If you've ever been to a circus or a sideshow, you might have seen someone perform a trick known as the human blockhead. It's the one where someone hammers a nail into his nostril. Some performers add extra flair by replacing the nail with other objects like spoons, corkscrews or hand-operated drills. Regardless of the pointed implement used, the trick usually gets a strong reaction from the crowd. It's the kind of act that makes some people cringe and look away, while others watch in fascinated horror.­

It's easy to believe that the trick is all an illusion -- that the nail is collapsible or the performer is relying on sleight of hand. But the human blockhead is not an illusion. The nail and the nose are both real, and the nail is really disappearing into the performer's head.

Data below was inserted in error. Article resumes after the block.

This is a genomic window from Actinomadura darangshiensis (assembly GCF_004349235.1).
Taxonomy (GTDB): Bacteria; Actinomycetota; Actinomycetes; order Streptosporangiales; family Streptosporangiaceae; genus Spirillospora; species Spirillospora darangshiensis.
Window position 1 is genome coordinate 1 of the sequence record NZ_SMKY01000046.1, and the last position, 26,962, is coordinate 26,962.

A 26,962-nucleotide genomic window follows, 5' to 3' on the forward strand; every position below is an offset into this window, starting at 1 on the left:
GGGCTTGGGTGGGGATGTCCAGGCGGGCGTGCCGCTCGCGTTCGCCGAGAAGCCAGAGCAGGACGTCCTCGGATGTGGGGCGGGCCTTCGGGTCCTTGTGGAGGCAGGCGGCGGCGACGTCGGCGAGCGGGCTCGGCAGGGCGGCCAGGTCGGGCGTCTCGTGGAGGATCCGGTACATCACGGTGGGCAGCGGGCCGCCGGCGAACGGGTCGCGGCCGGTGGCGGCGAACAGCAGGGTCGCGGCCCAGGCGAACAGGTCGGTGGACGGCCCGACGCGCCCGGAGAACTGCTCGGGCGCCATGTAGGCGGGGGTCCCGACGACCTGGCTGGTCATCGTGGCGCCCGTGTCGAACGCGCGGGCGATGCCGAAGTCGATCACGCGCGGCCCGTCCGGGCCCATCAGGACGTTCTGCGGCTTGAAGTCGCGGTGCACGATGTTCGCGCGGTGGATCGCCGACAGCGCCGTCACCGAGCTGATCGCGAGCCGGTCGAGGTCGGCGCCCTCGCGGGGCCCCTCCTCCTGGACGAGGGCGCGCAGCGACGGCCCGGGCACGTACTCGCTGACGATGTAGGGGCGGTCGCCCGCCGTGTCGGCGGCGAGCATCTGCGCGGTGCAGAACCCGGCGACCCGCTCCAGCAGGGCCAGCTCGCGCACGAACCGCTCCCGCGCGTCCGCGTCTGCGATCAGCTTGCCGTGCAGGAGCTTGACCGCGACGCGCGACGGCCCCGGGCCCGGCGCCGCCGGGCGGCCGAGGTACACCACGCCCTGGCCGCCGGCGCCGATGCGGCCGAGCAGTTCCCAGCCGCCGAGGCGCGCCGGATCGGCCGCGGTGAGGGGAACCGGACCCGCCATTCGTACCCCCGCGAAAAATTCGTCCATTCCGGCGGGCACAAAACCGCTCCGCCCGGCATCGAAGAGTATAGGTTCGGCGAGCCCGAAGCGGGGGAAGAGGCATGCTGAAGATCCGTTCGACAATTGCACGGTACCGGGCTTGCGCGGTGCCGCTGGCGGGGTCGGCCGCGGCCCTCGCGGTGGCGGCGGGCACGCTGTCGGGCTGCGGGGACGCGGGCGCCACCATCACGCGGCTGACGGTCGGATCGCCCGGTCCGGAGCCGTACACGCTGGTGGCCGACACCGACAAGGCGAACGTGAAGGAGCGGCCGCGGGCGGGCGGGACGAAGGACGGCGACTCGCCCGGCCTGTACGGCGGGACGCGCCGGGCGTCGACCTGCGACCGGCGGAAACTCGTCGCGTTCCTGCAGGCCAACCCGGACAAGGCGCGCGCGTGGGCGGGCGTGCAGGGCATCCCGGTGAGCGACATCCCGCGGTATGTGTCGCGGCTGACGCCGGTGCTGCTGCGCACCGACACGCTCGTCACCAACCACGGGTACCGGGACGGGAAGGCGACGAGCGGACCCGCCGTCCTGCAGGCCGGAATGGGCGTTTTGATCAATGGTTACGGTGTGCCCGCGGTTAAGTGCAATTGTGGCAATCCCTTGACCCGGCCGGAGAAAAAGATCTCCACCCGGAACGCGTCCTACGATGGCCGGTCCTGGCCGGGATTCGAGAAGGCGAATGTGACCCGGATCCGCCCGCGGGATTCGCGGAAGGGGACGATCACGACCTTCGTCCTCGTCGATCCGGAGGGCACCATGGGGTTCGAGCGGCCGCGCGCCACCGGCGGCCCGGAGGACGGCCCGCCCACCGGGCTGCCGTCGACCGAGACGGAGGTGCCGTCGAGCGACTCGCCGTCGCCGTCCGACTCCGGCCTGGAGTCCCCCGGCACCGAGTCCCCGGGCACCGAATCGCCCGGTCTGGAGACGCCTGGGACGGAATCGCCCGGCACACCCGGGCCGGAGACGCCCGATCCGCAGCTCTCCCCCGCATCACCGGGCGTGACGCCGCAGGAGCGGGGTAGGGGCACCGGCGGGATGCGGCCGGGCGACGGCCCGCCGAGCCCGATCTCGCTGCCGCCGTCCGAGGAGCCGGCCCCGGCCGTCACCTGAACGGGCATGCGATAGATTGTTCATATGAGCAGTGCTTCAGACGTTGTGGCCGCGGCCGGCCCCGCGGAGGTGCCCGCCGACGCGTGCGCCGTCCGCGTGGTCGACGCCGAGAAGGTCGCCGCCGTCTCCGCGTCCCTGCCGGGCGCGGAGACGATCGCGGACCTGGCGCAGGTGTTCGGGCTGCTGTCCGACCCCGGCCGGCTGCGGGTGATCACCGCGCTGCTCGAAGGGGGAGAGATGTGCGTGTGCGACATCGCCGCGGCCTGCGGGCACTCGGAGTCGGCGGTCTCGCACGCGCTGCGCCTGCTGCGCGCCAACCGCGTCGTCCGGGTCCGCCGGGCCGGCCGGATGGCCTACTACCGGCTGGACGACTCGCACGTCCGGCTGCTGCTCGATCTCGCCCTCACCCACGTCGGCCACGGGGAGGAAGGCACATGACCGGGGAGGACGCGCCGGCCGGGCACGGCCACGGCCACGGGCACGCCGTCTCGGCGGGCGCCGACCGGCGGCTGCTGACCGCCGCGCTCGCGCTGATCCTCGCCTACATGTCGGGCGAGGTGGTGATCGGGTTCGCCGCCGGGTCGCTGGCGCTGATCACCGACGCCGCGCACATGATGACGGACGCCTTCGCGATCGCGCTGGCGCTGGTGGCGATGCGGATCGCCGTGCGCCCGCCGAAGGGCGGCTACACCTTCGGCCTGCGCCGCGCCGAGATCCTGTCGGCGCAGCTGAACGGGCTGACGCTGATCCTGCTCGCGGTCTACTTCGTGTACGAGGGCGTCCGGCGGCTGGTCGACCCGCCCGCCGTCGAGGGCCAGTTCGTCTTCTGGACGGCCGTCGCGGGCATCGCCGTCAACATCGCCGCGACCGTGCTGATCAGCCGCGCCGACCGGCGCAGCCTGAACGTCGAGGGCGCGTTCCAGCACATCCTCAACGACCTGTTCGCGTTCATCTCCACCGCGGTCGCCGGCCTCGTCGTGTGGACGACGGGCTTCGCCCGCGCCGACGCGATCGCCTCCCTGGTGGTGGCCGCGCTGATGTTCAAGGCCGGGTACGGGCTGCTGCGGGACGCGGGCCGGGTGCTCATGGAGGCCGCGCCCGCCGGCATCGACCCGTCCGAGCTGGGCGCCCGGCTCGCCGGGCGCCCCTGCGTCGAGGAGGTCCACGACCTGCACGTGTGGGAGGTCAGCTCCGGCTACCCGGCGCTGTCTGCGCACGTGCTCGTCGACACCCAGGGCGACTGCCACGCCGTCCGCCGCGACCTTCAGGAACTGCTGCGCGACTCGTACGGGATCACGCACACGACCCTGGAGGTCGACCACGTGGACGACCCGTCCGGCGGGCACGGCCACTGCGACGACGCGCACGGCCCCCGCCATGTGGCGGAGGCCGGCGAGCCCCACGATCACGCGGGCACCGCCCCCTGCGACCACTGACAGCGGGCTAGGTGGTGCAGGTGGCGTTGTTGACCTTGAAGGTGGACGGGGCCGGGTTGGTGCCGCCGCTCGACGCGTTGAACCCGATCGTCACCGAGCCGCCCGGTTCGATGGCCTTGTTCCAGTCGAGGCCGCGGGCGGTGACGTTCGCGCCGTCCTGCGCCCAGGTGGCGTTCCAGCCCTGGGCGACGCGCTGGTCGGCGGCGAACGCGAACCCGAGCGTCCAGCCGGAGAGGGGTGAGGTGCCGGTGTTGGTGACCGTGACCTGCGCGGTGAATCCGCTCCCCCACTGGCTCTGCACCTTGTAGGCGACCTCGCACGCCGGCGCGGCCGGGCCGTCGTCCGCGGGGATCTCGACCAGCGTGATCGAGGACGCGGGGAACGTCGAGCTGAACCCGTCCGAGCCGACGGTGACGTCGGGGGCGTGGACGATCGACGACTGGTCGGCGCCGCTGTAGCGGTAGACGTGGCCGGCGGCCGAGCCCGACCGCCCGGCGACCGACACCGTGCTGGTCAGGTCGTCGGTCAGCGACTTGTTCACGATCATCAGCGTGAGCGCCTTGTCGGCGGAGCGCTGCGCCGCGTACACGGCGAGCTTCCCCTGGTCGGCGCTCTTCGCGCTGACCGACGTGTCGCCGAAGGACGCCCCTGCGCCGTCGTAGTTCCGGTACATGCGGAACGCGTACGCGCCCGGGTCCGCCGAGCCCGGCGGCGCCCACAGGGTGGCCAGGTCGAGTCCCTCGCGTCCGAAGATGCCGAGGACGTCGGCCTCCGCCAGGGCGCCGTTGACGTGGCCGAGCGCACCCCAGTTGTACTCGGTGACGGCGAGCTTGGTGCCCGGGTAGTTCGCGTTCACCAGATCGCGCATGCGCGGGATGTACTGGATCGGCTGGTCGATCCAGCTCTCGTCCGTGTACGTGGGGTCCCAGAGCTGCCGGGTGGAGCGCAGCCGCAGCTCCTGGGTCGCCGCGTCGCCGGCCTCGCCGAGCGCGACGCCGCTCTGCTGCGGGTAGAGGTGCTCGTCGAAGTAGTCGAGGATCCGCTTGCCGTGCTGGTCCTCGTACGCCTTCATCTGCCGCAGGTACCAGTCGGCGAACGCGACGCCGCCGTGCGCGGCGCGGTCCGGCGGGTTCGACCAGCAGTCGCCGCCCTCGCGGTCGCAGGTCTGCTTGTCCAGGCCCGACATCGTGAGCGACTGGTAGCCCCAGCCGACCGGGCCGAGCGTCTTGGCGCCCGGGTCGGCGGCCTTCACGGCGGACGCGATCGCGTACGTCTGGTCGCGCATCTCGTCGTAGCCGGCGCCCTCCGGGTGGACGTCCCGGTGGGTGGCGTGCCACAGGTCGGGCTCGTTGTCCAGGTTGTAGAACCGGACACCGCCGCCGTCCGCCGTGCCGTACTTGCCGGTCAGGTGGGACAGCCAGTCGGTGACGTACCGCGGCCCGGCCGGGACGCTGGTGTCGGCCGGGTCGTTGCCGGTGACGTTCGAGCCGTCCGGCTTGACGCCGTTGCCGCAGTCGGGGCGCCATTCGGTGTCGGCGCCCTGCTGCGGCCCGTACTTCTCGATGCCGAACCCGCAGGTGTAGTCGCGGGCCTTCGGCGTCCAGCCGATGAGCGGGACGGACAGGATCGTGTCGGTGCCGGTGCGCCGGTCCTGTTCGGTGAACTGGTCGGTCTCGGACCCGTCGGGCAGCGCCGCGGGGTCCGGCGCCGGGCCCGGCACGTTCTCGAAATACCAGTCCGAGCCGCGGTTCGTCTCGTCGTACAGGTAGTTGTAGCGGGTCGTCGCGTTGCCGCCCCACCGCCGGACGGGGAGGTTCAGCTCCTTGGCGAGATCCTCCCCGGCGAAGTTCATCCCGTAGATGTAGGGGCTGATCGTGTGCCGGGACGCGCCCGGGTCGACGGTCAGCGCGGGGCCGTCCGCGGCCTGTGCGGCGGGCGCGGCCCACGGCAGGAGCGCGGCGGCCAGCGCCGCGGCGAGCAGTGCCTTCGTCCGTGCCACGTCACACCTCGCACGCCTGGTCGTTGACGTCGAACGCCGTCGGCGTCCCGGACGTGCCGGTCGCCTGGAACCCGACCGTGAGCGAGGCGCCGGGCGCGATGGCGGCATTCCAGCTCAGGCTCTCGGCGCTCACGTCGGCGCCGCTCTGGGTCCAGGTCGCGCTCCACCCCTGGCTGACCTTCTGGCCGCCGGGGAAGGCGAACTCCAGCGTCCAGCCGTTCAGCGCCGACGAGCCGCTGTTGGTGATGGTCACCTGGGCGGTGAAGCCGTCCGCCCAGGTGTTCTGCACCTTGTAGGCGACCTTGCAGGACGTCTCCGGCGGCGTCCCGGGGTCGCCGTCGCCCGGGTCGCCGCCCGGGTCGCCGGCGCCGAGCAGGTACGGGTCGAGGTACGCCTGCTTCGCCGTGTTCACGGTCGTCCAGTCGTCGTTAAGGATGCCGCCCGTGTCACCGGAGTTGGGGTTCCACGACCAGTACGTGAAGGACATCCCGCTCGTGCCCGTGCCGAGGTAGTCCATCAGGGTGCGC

When you watch this trick, ­you might draw a few simple conclusions. One is that the performer has desensitized himself to pain, either through the use of painkillers or through years of practice. Another is that the nail is physically penetrating the structure of the performer’s skull. If you also see the performer remove the nail and notice the lack of blood, you might think that he’s simply pounding the nail through a healed-over hole, similar to an ear piercing.

­From the audience's perspective, these are fairly logical conclusions, and the human blockhead does take advantage of a hole that's already in the performer's head. In this article, we'll look at the anatomy and physiology behind the human blockhead, as well as what it takes for the performer to do the trick.